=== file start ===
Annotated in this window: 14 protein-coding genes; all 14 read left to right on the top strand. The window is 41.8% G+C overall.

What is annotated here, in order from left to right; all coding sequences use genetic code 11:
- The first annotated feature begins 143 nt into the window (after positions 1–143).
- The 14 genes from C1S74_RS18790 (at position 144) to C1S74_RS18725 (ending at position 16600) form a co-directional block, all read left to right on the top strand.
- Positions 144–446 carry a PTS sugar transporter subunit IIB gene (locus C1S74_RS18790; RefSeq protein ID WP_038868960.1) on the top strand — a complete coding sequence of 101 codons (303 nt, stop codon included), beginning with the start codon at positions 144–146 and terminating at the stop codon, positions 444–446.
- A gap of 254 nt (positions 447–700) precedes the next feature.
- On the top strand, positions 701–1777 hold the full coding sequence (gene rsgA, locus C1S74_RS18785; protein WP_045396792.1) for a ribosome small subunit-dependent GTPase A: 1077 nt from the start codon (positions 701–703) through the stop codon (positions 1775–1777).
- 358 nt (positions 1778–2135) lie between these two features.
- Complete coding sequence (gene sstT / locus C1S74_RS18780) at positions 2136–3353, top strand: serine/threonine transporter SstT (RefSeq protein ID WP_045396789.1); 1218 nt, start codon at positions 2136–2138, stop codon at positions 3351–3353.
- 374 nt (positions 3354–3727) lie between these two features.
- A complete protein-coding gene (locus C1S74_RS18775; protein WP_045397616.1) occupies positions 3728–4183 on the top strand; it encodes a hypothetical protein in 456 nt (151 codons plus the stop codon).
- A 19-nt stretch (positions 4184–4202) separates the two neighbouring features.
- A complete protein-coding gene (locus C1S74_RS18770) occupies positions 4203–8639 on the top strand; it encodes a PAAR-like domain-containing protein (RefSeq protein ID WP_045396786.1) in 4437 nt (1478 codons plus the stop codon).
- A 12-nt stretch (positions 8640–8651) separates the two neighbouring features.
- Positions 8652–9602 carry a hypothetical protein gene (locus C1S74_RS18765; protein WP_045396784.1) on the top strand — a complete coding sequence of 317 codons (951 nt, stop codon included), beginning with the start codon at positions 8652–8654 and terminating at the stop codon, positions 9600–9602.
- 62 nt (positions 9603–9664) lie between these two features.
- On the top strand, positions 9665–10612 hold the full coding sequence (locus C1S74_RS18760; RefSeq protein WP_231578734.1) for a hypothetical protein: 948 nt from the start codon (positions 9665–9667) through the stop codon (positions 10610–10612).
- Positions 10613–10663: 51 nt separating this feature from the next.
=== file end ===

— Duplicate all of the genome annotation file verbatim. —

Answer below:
Annotated in this window: 14 protein-coding genes; all 14 read left to right on the top strand. The window is 41.8% G+C overall.

What is annotated here, in order from left to right; all coding sequences use genetic code 11:
- The first annotated feature begins 143 nt into the window (after positions 1–143).
- The 14 genes from C1S74_RS18790 (at position 144) to C1S74_RS18725 (ending at position 16600) form a co-directional block, all read left to right on the top strand.
- Positions 144–446 carry a PTS sugar transporter subunit IIB gene (locus C1S74_RS18790; RefSeq protein ID WP_038868960.1) on the top strand — a complete coding sequence of 101 codons (303 nt, stop codon included), beginning with the start codon at positions 144–146 and terminating at the stop codon, positions 444–446.
- A gap of 254 nt (positions 447–700) precedes the next feature.
- On the top strand, positions 701–1777 hold the full coding sequence (gene rsgA, locus C1S74_RS18785; protein WP_045396792.1) for a ribosome small subunit-dependent GTPase A: 1077 nt from the start codon (positions 701–703) through the stop codon (positions 1775–1777).
- 358 nt (positions 1778–2135) lie between these two features.
- Complete coding sequence (gene sstT / locus C1S74_RS18780) at positions 2136–3353, top strand: serine/threonine transporter SstT (RefSeq protein ID WP_045396789.1); 1218 nt, start codon at positions 2136–2138, stop codon at positions 3351–3353.
- 374 nt (positions 3354–3727) lie between these two features.
- A complete protein-coding gene (locus C1S74_RS18775; protein WP_045397616.1) occupies positions 3728–4183 on the top strand; it encodes a hypothetical protein in 456 nt (151 codons plus the stop codon).
- A 19-nt stretch (positions 4184–4202) separates the two neighbouring features.
- A complete protein-coding gene (locus C1S74_RS18770) occupies positions 4203–8639 on the top strand; it encodes a PAAR-like domain-containing protein (RefSeq protein ID WP_045396786.1) in 4437 nt (1478 codons plus the stop codon).
- A 12-nt stretch (positions 8640–8651) separates the two neighbouring features.
- Positions 8652–9602 carry a hypothetical protein gene (locus C1S74_RS18765; protein WP_045396784.1) on the top strand — a complete coding sequence of 317 codons (951 nt, stop codon included), beginning with the start codon at positions 8652–8654 and terminating at the stop codon, positions 9600–9602.
- 62 nt (positions 9603–9664) lie between these two features.
- On the top strand, positions 9665–10612 hold the full coding sequence (locus C1S74_RS18760; RefSeq protein WP_231578734.1) for a hypothetical protein: 948 nt from the start codon (positions 9665–9667) through the stop codon (positions 10610–10612).
- Positions 10613–10663: 51 nt separating this feature from the next.